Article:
I love cutting paper snowflakes. It's one of my favorite winter-y art activities to do with the kids during down time. Today, on facebook, I'm sharing three quick tips that you can incorporate to take your snowflake cutting from beginner to advanced.
It's that simple. Not a fancy template you have to download or some crazy pattern to follow. Just some general guidelines to take your paper snowflakes from beginner to advanced. Happy creating!
More Snow Art Resources:
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I adore these homemade, paint-printed valentines with metallic gold details. They are made using gel printing plates from Gelli Arts and the result is a layered, textured, one-of-a-kind Valentine. I hope you enjoy the tutorial below!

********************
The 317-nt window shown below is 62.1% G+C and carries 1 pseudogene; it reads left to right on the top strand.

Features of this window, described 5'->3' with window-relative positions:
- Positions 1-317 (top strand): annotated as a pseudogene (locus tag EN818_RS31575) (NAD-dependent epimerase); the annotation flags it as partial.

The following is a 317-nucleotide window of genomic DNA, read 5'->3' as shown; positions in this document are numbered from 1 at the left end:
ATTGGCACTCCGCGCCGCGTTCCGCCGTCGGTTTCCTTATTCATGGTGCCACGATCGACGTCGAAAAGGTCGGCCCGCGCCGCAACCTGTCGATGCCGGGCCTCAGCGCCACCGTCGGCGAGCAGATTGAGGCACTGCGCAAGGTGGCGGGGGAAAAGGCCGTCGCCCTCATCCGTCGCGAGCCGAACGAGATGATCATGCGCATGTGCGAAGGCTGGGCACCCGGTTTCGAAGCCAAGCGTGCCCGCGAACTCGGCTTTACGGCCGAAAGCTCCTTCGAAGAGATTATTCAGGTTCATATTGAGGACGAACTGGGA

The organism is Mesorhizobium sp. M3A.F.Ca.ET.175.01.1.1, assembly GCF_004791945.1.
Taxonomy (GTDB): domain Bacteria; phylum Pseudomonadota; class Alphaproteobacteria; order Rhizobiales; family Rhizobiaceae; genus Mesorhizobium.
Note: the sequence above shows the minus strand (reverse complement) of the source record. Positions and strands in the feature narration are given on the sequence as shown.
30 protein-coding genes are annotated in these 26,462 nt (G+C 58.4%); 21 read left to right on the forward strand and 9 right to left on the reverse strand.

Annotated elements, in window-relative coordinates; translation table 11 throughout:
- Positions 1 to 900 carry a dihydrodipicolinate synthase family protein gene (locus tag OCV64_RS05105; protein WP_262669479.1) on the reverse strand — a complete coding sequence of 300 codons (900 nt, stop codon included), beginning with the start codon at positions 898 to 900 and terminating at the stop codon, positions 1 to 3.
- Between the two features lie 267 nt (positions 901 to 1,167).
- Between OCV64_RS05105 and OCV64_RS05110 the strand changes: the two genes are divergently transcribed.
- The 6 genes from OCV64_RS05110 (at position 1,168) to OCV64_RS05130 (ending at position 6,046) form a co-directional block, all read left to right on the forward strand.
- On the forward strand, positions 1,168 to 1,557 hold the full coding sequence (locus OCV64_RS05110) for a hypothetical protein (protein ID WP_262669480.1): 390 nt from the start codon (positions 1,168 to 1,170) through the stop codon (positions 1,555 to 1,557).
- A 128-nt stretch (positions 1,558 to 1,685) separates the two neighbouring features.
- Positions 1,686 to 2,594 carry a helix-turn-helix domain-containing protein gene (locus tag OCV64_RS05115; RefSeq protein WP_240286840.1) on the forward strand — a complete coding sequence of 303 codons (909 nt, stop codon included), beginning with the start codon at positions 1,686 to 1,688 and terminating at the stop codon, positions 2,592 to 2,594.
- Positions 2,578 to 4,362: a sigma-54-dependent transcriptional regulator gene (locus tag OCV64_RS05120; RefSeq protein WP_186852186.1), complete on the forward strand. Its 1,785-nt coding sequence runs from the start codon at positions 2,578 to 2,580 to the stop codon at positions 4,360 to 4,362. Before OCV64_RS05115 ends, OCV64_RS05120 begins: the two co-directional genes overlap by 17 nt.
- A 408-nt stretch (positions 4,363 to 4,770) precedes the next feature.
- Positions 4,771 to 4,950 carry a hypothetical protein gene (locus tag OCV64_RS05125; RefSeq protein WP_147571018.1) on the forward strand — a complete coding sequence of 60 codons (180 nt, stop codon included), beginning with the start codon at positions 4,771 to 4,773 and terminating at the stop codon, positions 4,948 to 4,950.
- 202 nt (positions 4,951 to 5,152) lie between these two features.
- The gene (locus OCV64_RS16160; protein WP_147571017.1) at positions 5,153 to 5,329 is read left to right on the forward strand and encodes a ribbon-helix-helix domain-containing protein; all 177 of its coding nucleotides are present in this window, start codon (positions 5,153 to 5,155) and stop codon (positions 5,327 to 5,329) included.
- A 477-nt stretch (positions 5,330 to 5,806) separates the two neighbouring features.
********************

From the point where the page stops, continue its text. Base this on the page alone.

Printmaking Valentine Tutorial
We started by picking a color scheme. We opted for coral, magenta, turquoise, and white knowing that the gold sharpie would be the perfect finishing touch. Gelli plates work best by layering pattern and colors, using masks each time you print so that the bottom layers peak through.
To make the masks, we cut hearts from the white drawing paper, making sure to keep both the positive hearts AND the negative mask. Both will be useful!
Since each layer has to dry a bit in between, we started by printing the bottom layer on all six cards. (You can work on one card at a time if you'd rather.) Each card was prepped with a center circle mask taped in place. Some backgrounds were gradients. Some were patterns. Some where solids.